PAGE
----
Solutions

Are you:

  • an employer;
  • an educator;
  • a media owner/producer; or
  • an event organizer?

If you are one or more of above, you need to make sure that your aural information is fully accessible to those who cannot hear or understand it.

There is a wide range of services that provide quality communication access to individuals with hearing loss in various areas of their lives – events, education, employment:

  • Videos and podcasts:
    You can make them accessible via captions and transcripts.
  • Streaming videos and webcasts:
    You can make them accessible by adding live captions.
  • Live events:
    You can make them accessible via CART services and by providing deaf and hard of hearing attendees with additional technologies and services (such as sign language interpreters, cued speech transliterators, etc).

Full and equal communication access is very important for deaf and hard of hearing people to make them feel included and enable them to enjoy events and to contribute to mainstream society on the equal basis with hearing peers.

Not all services are a one size fit for everyone or every event. Not all deaf/hoh people use sign language or can lipread everything. Someone with limited signing or typing skills is NOT qualified to assist a deaf/hoh person at a formal event. Only professional interpreters and captioners can provide good quality communication access.

  • Videos and podcasts:
    You can make them accessible via captions and transcripts.
  • Streaming videos and webcasts:
    You can make them accessible by adding live captions.
  • Live events:
    You can make them accessible via CART services and ask deaf and hard of hearing attendees if they need additional technologies and services.
  • Speech to text transcription:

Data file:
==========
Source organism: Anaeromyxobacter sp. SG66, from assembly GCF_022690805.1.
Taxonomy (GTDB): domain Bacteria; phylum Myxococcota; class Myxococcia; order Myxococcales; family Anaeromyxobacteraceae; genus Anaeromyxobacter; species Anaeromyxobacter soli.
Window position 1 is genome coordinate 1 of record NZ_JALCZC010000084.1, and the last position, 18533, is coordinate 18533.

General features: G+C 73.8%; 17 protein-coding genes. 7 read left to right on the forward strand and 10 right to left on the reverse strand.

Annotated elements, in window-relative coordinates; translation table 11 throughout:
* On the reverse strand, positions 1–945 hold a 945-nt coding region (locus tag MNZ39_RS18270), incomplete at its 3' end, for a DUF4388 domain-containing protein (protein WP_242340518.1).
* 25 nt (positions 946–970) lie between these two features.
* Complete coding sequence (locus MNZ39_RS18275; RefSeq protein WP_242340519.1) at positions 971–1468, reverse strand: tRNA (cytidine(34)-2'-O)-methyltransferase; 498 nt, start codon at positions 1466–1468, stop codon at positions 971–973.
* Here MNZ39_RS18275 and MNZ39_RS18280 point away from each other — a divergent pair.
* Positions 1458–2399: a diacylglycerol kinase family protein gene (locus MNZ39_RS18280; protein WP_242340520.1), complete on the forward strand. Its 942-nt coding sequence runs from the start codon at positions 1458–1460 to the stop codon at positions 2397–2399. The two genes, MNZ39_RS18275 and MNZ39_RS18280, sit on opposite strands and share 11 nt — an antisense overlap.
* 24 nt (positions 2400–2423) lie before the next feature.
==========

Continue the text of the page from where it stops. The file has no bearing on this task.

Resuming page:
If you are thinking about a new career, you can be trained to become a CART writer. Court reporting is one of the fastest growing professions.
  • Visual language interpreting:
    If you are interested in visual languages, you can get training to become an interpreter.

Correct grammar, punctuation, and spelling with speaker identifications and sound descriptions are part of best practices – they are as important in audio transcription to clarify content as voice intonation and good enunciation are in oral speech.

Full communication accessibility is very important for deaf and hard of hearing people to make them feel included and enable them to enjoy the events and to contribute to the mainstream society on the equal basis with hearing peers.

(Video: Siri VS Furby)

(Video: CAPTION FAIL: Jamaican Vacation Hoax)

Full and equal communication access is very important for deaf and hard of hearing people to make them feel included and enable them to enjoy the events and to contribute to the mainstream society on the equal basis with hearing peers. There is a wide range of services that provide communication accessibility to individuals with hearing loss in the USA in various areas of their lives – events, education, employment. Not all services are one size fit for everyone or every event. Not all deaf/hoh people use sign language or can lipread everything. Someone with limited signing or typing skills is NOT qualified to assist a deaf/hoh person at a formal event. Only professional interpreters and captioners can provide good quality communication access.